Have you ever thought you’d like to conquer Mount Kilimanjaro, Africa’s highest mountain, only to dismiss the idea as fanciful due to your age, fitness level etc? Well … Vancouver-based BikeHike Adventures would like you to re-consider. Read on …
To offset the various prevailing misconceptions associated with climbing Mt. Kilimanjaro, BikeHike Adventures debunks five central myths surrounding the world famous African trek.
“There exists a vast amount of counterfactual beliefs regarding Kilimanjaro treks,” says Trish Sare, owner of BikeHike Adventures. “For serious climbs such as Kili, it’s important that curious travellers receive accurate information to make an informed decision on whether to attempt the climb and how to go about it.” To provide safety, awareness, and encouragement, BikeHike Adventures releases this list of five debunked myths surrounding the Kilimanjaro climb:
Myth 1: You’ll Need Oxygen
In most cases, you will not need any bottled oxygen to climb Mt. Kilimanjaro. There is approximately 40% less oxygen per breath at an altitude of 12,000 ft (3,600 m) compared to sea level. An emphasis should be placed on the importance of properly acclimatizing, rather than merely offsetting thin air with bottled oxygen. Oxygen is carried on Kilimanjaro treks for emergency use only and is not used routinely.
Myth 2: You Will Be Using Ropes, Harnesses and Ice Picks
To summit the highest mountain in Africa, many people think they will need ice-climbing equipment such as ropes, harnesses and ice picks. With the exception of the western breach route, Kilimanjaro is not that kind of climb. In fact, it is more like a trek, with many stretches of low graded hills.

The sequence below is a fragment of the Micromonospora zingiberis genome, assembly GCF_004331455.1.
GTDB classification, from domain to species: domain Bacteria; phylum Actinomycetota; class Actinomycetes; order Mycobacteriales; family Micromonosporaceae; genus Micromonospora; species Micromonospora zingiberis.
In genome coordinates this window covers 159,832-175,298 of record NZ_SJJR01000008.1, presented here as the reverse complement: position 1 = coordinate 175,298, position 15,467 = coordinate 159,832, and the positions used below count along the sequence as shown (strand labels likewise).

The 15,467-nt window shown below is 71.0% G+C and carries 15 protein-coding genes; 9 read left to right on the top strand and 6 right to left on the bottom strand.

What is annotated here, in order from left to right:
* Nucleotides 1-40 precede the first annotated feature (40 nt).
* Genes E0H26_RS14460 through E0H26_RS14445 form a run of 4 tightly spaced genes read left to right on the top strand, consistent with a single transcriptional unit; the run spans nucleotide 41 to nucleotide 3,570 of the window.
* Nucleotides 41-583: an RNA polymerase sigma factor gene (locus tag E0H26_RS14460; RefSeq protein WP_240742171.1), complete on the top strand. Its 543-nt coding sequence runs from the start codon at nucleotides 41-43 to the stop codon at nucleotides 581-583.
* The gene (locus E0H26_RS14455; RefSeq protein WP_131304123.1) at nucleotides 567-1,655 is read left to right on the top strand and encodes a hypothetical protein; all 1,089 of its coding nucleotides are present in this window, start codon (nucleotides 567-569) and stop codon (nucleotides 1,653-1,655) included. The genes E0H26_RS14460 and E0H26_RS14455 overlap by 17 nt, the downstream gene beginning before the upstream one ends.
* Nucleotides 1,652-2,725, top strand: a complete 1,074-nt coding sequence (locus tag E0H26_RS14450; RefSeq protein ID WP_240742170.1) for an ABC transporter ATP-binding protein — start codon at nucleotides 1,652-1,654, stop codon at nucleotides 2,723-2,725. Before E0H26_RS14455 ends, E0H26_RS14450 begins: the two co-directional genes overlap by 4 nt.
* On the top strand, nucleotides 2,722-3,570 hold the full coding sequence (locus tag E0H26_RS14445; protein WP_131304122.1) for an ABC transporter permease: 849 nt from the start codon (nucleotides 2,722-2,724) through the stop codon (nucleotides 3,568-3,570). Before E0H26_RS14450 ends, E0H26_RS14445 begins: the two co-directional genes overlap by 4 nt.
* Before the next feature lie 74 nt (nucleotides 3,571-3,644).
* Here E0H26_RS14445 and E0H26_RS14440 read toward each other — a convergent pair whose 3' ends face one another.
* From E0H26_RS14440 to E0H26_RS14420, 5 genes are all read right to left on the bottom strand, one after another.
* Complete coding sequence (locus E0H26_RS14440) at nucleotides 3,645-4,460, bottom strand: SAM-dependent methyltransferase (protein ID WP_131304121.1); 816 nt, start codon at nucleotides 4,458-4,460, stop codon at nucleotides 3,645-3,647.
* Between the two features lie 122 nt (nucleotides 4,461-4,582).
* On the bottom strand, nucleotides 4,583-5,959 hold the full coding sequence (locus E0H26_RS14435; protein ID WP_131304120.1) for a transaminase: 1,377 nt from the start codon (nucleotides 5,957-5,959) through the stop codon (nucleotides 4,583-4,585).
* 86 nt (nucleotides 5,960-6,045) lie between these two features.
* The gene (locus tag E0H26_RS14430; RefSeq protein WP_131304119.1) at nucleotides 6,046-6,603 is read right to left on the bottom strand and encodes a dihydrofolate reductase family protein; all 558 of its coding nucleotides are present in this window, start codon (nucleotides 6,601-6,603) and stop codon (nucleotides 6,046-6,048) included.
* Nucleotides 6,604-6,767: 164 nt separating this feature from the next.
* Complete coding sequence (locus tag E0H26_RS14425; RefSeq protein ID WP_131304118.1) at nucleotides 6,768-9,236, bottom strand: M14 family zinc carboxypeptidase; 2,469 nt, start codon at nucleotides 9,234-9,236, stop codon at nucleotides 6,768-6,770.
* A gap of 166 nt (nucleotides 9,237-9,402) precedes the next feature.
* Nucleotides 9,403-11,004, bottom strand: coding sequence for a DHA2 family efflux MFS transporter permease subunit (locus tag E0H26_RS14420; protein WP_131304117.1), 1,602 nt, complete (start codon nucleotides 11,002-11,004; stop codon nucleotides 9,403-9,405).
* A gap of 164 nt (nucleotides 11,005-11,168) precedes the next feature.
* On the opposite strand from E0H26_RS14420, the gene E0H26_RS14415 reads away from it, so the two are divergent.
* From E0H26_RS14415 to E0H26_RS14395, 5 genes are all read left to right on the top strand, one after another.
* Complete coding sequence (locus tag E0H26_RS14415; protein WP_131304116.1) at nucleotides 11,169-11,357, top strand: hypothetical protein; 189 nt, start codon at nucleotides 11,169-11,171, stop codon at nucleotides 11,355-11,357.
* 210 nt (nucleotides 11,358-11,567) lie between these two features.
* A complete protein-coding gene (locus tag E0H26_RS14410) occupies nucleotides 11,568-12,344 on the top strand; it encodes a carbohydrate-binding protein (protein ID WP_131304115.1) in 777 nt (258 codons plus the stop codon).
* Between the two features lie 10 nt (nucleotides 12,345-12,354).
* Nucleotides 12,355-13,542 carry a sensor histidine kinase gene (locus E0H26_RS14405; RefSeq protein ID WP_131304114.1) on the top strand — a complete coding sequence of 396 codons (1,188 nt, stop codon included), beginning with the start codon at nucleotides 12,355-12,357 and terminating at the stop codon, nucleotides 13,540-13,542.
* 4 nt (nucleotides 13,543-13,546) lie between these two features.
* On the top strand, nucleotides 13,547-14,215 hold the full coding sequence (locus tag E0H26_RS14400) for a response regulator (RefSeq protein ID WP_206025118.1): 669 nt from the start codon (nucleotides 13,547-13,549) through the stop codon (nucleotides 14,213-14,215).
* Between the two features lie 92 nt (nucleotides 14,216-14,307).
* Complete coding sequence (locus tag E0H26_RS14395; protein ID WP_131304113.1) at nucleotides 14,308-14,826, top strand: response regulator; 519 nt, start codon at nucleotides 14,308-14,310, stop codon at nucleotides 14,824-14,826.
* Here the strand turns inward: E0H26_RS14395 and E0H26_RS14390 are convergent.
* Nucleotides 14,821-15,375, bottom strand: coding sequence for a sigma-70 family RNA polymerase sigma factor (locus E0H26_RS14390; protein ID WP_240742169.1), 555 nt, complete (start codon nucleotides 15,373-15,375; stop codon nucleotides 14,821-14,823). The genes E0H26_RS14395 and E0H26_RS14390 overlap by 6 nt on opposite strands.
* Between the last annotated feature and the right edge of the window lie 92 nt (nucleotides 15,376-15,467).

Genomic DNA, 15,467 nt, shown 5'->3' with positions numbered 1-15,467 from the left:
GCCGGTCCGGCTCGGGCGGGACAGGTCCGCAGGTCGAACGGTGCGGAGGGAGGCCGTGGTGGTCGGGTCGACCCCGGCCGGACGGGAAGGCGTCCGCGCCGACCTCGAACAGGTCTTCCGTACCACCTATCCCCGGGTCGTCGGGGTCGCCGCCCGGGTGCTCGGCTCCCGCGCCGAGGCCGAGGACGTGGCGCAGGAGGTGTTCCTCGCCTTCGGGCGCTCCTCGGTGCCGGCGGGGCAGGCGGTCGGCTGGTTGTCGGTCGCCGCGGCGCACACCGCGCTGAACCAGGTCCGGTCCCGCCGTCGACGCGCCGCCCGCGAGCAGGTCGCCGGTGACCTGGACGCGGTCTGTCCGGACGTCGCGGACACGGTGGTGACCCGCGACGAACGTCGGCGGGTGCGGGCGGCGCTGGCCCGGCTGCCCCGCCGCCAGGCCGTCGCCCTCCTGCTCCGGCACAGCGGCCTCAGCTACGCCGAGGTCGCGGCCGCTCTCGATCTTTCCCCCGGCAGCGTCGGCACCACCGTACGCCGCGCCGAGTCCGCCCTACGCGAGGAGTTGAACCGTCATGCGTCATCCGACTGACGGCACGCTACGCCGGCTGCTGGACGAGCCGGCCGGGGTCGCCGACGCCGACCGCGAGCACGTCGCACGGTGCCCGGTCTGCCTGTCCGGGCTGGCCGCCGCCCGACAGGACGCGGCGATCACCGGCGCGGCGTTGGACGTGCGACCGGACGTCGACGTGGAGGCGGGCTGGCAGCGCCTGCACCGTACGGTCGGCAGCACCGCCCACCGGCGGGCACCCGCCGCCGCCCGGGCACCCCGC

Myth 3: The Fittest Person Has the Easiest Climb
High altitude climbing is an oddity in that speed and fitness take a back seat to stamina and endurance. In most cases, it is the altitude that you are fighting, not your apparent lack of fitness. As a result, climbers in peak physical condition are often overconfident and fail to take the proper precautions while adjusting to the altitude. Successful climbers come in a wide variety of fitness levels, but are always wise enough to move slowly and let the mountain come to them.
Myth 4: Older Climbers Have a Poor Success Rate
Mature climbers are often deterred from summiting Kilimanjaro for fear of being too old. Contrary to popular belief, older people have a good success rate. Why? Firstly, they are wise enough to forgo the competitive pursuits of youth. Secondly, they often aren’t fit enough to commit the blunder of walking too fast.
Myth 5: With Determination, You Will Reach the Summit
Although the success rate is very high, it is difficult to tell which climbers will prevail. Successful climbers are the ones that take the proper precautions in preventing altitude sickness. This is just as much a mental game as it is physical. If it happens that you experience altitude sickness, it is best not to press on. Continuing your climb in poor health is not worth the potential complications.
BikeHike Adventures offers Mt. Kilimanjaro treks on Tanzania – The Roof of Africa Kilimanjaro & the Serengeti. It is a 15-day multi-sport vacation featuring trekking, biking, hot air ballooning and a wildlife safari. Trip costs start at $4,999 USD (land only). BikeHike Adventures Inc., 200-1807 Maritime Mews, Vancouver, BC, V6H 3W7, Tel: 1 888 805 0061